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~Seek first to understand, then be understood~
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I have a "friend" who shows up once a month. She turns my world upside down, over and over again.
I am a good person, caring and sweet, but when she comes to visit, I could rip off your head.
She takes no prisoners, foul words she does spout, I try to keep the words in, she lets them come out.
People don't understand me, or what this is about, to have this creature inside my head.
I despise who I am, half of the time, I feel sorry for my daughter, family and friends.
There's no way to describe it, for those who don't know, it's a living nightmare, she really needs to go.
~Neysia Manor, Rest in Peace

Sunday, March 4, 2018

The Voices of PMDD: Tough on Relationships

Anyone with experience can tell you, PMDD is tough on relationships. By the time I was 25, it was certainly getting tough on my parents and sisters, and then my first husband. This was before I knew anything about PMDD. I thought it was just PMS, but no one else with “just PMS” seemed to be going through what I was. When I would try and explain to confidants, I would be warned off blaming everything on hormones. Yet once a month, like clockwork, I would dread interacting; I could feel my personality morphing. I would cancel plans, back out of things, even leave vacations to go home! I would have massive flip-outs. Family thought I was just a moody, selfish and spoiled brat. In truth, I was being ruled by my hormones. I hated it as much as they did. It made it so hard to make plans or get excited about anything. And since it was cyclical, it seemed like “just who I was”.
I’m married for the second time now, and it seems I decide to divorce my husband pretty much every month. For nearly a year, I’ve been pulling my luggage out of storage and packing my bags only to put it all away again a week or so later when my cycle shifts again.
Maybe I had no business getting married in the first place, but we had to. We lived in separate countries, and it was the only way to be together. As much as I may have wanted to live abroad, I quickly realized I didn’t have it in me to deal with the culture shock, language shock, new roommate shock, etc. and all of the loss…of home, work, friends, family, belongings, car, etc. I had no idea the impact of moving overseas and all it entailed would have on PMDD!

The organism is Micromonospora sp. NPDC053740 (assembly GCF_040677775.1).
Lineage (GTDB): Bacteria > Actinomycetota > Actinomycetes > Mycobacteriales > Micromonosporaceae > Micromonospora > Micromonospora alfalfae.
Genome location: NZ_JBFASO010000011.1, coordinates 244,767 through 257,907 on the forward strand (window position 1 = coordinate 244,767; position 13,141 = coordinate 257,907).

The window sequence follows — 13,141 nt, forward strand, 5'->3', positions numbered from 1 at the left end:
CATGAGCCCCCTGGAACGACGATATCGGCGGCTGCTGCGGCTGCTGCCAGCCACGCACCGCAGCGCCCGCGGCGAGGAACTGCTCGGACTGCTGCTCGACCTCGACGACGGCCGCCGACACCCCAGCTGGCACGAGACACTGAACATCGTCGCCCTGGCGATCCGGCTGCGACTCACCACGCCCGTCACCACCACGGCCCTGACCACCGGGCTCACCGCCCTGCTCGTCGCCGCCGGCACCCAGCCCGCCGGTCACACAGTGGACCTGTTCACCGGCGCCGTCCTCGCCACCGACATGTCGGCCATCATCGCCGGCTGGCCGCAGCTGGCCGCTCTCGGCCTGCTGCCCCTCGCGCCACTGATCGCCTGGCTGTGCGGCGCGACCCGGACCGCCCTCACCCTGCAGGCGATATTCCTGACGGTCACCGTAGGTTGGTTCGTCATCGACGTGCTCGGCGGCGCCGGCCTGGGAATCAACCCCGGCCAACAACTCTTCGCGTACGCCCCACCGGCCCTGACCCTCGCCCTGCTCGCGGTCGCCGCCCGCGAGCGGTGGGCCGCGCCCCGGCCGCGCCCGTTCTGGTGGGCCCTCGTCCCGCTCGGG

Over the first two years of our relationship, the stress I endured was enough to give me PTSD and a whole new level of experience with PMDD, which by the way, I had only learned about half-way through our marriage, as I desperately looked for answers about why I was suddenly such a full-on raging lunatic every month. When I read about it, it was like a string of lights lit up in my DNA. When I started tracking my symptoms, I had all the evidence I needed. I hadn’t been imagining this plague! It was only in hindsight I was able to piece together aspects of my history that pointed toward PMDD and that those pieces of a near life-long puzzle started snapping into place.
In this marriage, our problems have centered around my PMDD. It’s an easy target. Once I knew what it was, we’d talk about it on the good days; I’d try to explain it and tell him what I needed from him. He’d listen and nod and say he understood. But for some reason, month after month, he just couldn’t deliver. Was it me? I thought so. I really, honestly blamed myself. Maybe I was asking for too much space. Maybe I was demanding too much help. Maybe I wasn’t trying hard enough!
Our marriage passed through a very difficult season of intense arguments, usually when I was in the throes of PMDD. These arguments only served to further impair my already affected mental state and merely re-traumatize me in all the ways I’d lived with growing up. It was becoming unbearably painful. Again, I blamed myself. If only I didn’t have this disorder. If only I wasn’t so needy, so messed up, so controlling, so…me. Of course, I blamed him too. If only he’d clean up, do what he promised, give me space, be…someone else!